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The Strongest Tribe

Interviewee: Bing West, Correspondent, the Atlantic Monthly; Former Assistant Secretary of Defense for International Security Affairs
Interviewer: Greg Bruno, Staff Writer, CFR.org
September 26, 2008

After more than five years of war, military and security analysts are in near-agreement that Iraq has turned a corner. With violence down and U.S. troop deaths at their lowest point since 2003, the discussion now tends toward maintaining the gains of U.S. and coalition forces. But unlike some analysts who see America's commitment to Iraq being deep and long-term, Bing West, a correspondent for the Atlantic Monthly and a former assistant secretary of defense in the Reagan administration, says the fighting is largely over and the war is winding down. "I would be very surprised if we didn't see significant withdrawals after the new commander, Gen. Odierno, is there for a couple of months," says West, whose new book, The Strongest Tribe, recounts the story of the Iraq war from the war fighter's perspective. "I'd be very surprised if we don't see that we continue to go down, because the fighting has gone way down."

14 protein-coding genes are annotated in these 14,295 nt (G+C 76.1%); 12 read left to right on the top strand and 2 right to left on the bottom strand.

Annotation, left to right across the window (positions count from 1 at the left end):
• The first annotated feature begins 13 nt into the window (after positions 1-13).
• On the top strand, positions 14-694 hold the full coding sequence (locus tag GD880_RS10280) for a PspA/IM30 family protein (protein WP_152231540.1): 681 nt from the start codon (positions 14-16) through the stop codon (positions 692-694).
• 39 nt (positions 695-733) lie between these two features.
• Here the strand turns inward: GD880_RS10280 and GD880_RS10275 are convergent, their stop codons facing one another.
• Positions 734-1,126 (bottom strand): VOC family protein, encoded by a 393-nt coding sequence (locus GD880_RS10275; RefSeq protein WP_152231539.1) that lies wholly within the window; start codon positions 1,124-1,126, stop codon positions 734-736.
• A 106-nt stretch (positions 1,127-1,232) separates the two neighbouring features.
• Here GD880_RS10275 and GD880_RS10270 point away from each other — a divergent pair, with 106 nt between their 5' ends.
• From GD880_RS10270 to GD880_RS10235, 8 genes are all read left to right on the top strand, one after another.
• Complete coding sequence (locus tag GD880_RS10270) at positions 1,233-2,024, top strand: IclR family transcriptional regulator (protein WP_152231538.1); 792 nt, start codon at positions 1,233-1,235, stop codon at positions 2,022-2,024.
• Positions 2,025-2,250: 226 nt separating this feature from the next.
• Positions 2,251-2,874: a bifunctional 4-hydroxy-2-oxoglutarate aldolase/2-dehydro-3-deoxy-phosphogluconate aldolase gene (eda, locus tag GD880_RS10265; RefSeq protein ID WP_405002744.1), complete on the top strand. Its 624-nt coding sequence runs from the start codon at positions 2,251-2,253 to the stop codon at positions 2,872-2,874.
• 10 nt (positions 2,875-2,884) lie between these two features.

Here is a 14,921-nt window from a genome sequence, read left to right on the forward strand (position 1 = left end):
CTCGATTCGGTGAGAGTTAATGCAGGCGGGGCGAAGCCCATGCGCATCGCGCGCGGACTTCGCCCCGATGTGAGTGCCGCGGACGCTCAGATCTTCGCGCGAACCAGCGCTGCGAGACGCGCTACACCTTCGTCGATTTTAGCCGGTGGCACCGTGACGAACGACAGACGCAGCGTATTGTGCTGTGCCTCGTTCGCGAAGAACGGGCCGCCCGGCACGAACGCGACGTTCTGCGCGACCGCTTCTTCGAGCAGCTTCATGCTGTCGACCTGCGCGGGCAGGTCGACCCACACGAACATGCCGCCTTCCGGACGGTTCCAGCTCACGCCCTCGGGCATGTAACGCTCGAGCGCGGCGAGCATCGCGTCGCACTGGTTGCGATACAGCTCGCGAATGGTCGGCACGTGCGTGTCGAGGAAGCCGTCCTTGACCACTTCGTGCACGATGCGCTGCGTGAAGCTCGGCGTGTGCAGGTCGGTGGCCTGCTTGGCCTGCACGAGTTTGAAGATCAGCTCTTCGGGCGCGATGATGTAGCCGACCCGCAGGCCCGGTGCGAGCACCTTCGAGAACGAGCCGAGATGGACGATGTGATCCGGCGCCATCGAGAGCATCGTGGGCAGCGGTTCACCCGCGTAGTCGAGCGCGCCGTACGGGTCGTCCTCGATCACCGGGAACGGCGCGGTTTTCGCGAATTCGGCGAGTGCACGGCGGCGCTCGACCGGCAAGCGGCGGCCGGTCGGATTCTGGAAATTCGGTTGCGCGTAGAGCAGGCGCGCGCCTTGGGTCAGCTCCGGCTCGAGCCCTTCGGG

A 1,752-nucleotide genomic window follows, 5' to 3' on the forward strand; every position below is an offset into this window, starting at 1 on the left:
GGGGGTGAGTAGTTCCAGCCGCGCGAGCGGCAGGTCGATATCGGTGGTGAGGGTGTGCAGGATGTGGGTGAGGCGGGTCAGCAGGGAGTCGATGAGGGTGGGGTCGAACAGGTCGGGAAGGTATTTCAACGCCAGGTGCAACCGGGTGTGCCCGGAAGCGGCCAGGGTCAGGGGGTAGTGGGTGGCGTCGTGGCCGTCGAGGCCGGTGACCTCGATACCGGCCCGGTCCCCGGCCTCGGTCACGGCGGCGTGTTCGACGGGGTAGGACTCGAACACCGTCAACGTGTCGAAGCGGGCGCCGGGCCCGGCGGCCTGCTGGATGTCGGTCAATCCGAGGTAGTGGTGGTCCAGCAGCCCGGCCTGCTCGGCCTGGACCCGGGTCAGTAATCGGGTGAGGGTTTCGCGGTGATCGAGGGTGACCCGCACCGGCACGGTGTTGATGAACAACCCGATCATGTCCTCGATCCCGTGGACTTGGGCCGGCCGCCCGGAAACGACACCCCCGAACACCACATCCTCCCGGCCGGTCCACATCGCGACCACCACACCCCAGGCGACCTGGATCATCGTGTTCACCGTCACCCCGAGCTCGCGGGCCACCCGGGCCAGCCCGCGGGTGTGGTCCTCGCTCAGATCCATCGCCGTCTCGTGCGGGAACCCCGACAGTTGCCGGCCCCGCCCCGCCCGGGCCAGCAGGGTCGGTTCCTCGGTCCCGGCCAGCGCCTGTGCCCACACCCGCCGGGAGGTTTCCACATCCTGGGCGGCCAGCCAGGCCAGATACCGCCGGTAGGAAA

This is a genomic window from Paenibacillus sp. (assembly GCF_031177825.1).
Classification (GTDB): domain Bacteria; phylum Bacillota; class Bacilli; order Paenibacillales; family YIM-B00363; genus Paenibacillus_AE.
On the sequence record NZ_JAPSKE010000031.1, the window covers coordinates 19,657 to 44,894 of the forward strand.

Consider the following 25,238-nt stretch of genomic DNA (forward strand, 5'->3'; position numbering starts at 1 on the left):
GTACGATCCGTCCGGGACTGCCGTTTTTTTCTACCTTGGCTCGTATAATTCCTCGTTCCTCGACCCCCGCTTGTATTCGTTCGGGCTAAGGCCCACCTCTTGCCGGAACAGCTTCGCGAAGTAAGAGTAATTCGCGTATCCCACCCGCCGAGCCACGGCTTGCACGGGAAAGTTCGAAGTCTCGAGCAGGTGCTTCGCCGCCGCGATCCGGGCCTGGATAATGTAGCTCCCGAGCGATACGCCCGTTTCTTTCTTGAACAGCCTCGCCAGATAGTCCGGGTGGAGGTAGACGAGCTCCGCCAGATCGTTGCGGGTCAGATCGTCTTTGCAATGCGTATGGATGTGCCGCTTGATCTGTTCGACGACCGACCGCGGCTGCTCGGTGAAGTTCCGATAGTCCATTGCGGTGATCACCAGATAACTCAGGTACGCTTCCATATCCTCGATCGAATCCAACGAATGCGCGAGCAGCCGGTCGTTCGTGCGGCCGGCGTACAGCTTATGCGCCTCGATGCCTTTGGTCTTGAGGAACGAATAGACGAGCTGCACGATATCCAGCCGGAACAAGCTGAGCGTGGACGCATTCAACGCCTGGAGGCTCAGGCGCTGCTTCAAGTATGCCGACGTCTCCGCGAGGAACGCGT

Yet West says orchestrating America's eventual departure will not be easy. Sunni tribal leaders, including those who contributed to security improvements in many parts of Iraq, have expressed deep concern for a U.S. troop withdrawal, and West says their concerns must be addressed. "They even told Sen. Obama when he was over there, they handed him a petition, the sheiks in Anbar, and startled him and said, 'We don't want the Americans to leave.' So ironically, here you have the Marines in Anbar saying, 'Hey, we've wrapped up here, let's get on. There's fighting in Afghanistan, let's go to Afghanistan. And you have the Sheiks going to Sen. Obama and Sen. McCain saying you can't let these guys leave." The solution, says West, is "we gradually have to extricate ourselves from that situation subtly (and) not on the front page of the newspaper."

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